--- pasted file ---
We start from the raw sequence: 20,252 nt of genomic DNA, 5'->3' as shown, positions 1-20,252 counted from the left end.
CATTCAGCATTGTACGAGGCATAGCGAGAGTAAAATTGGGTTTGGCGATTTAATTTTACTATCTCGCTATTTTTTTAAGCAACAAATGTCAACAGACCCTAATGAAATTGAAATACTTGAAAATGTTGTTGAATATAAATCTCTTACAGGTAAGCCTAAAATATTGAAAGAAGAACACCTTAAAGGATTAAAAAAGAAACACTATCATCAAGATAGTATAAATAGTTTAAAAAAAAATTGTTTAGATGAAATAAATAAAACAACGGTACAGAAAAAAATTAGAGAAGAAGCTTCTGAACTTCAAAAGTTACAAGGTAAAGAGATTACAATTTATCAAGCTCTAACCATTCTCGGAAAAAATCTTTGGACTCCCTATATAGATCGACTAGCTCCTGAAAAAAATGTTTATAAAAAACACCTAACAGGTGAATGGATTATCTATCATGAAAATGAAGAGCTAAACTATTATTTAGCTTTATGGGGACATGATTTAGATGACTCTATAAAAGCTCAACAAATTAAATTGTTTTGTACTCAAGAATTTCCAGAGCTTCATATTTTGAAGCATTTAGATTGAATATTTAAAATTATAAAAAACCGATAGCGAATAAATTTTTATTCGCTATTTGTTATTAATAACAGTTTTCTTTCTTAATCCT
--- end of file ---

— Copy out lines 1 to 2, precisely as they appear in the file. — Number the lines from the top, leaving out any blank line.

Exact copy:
We start from the raw sequence: 20,252 nt of genomic DNA, 5'->3' as shown, positions 1-20,252 counted from the left end.
CATTCAGCATTGTACGAGGCATAGCGAGAGTAAAATTGGGTTTGGCGATTTAATTTTACTATCTCGCTATTTTTTTAAGCAACAAATGTCAACAGACCCTAATGAAATTGAAATACTTGAAAATGTTGTTGAATATAAATCTCTTACAGGTAAGCCTAAAATATTGAAAGAAGAACACCTTAAAGGATTAAAAAAGAAACACTATCATCAAGATAGTATAAATAGTTTAAAAAAAAATTGTTTAGATGAAATAAATAAAACAACGGTACAGAAAAAAATTAGAGAAGAAGCTTCTGAACTTCAAAAGTTACAAGGTAAAGAGATTACAATTTATCAAGCTCTAACCATTCTCGGAAAAAATCTTTGGACTCCCTATATAGATCGACTAGCTCCTGAAAAAAATGTTTATAAAAAACACCTAACAGGTGAATGGATTATCTATCATGAAAATGAAGAGCTAAACTATTATTTAGCTTTATGGGGACATGATTTAGATGACTCTATAAAAGCTCAACAAATTAAATTGTTTTGTACTCAAGAATTTCCAGAGCTTCATATTTTGAAGCATTTAGATTGAATATTTAAAATTATAAAAAACCGATAGCGAATAAATTTTTATTCGCTATTTGTTATTAATAACAGTTTTCTTTCTTAATCCT